Darrell Clarke: Foreign managers are 'put on a pedestal'
Written by Simon Austin — February 22, 2019
FORMER Bristol Rovers manager Darrell Clarke says British managers do not get opportunities at the top level because foreign bosses are “put on a massive pedestal”.
Only five managers in the Premier League are from Britain and Ireland and all but one of them - Roy Hodgson - had to be promoted from the Championship in order to get there.
The situation is far rosier for homegrown bosses in the Championship, with 20 of the 24 coming from Britain and Ireland.
Clarke, who secured two promotions during his four years with Bristol Rovers, told the This Football Life podcast: “I think there are a lot of very, very talented British managers in this country, but foreign managers are put on a massive pedestal and get a lot of the top jobs.
“My biggest frustration is that a lot of British managers in the lower leagues and non league never get the opportunity over here. You talk about head coaches in Italy and Germany, when they’ve been successful in the lower leagues they quickly get to the top level.
“You have to take a club to get there but you need plenty of money to get into the Premier League. You need a club that will give you the opportunity to do that.
“You’re hoping after the World Cup with Gareth Southgate doing a fantastic job with the national team, that there are more opportunities round the corner. It’s as if they (foreign managers) have reinvented the wheel, but they haven’t.”
To back up his point, Clarke cited the example of Leeds manager Marcelo Bielsa showcasing his analysis work in the wake of January’s ‘Spygate’ controversy.
“The Leeds United manager is doing his Powerpoint presentation the other week and everyone’s going ‘that’s amazing’,” the 41-year-old said.
“Well, no, it’s not. It’s what’s being done up and down the country in most changing rooms, it’s just we haven’t done a presentation. I can do you a Powerpoint presentation and you’ll be thinking 'wow, what a man'.
“(When appointed) Bielsa said he’d watched 50 odd Leeds games, but any other manager going to a different country would be doing exactly the same.”
Clarke was actually offered the Leeds United job in May 2016, but turned it down, choosing instead to sign a new three-year contract at Bristol Rovers. Garry Monk was subsequently appointed at Elland Road.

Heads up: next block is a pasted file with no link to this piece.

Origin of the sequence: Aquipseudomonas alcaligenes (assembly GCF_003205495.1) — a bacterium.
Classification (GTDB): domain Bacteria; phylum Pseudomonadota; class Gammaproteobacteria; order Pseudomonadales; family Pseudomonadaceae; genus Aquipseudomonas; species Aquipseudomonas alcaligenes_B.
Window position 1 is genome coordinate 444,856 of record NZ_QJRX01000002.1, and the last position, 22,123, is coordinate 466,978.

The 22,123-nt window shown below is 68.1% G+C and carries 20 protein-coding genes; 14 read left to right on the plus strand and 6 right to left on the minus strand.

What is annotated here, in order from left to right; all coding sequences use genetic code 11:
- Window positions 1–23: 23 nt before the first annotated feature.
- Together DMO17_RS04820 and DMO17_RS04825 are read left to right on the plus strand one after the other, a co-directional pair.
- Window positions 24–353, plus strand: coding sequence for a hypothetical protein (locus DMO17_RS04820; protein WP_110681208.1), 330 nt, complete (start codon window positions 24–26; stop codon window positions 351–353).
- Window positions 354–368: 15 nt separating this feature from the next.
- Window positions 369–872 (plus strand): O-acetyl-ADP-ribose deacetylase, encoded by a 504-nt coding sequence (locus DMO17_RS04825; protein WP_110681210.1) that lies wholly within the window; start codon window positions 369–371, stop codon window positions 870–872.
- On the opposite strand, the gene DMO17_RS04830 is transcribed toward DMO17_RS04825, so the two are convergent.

“People might look at it and say 'you had the opportunity to manage Leeds', but it’s about having opportunities at the right times,” he said.
“A lot of managers and coaches speak to me and say I was crazy for not taking that, but for me it was the right decision and I don’t look back on it as a regret.
“I could have filled my bank balance a lot more and probably been out of the job after a month or two with (former owner) Massimo (Cellino), bless him. The compensation had been agreed between the two clubs and I had a weekend to think about it.
“Part of me wanted to show, you know what, Bristol Rovers fans and the club have given me a right opportunity to kick on and I wanted to shops that loyalty.
“I thought we’d be building something better with a new stadium and training ground and I know the club’s working hard towards that, and it was a big frustration of mine it didn’t happen sooner.”
Clarke left Rovers in December following a run of seven defeats in 10 and was the fourth longest serving manager in the EFL at the time. The Uefa Pro Licence holder said he would consider going abroad to get another opportunity.
“It’s something I would look at in future and I’m open to all ideas,” he said. “I’ve done all my badges, I’ve got my Pro Licence, I’ve experienced 400 games now.
“A lot of managers want to talk about philosophy but I think adaptability is key. People ask 'what’s your philosophy?' If you’ve got millions to spend and want a high pressing high tempo team it’s because you’ve been able to buy the best players.
“If you go to a club that doesn’t have much finance and you’re playing teams with different individual players you have to skin a cat a different way.
“It’s not just about me, it’s about other good coaches who maybe don’t get the opportunity to maybe manage at the top level.”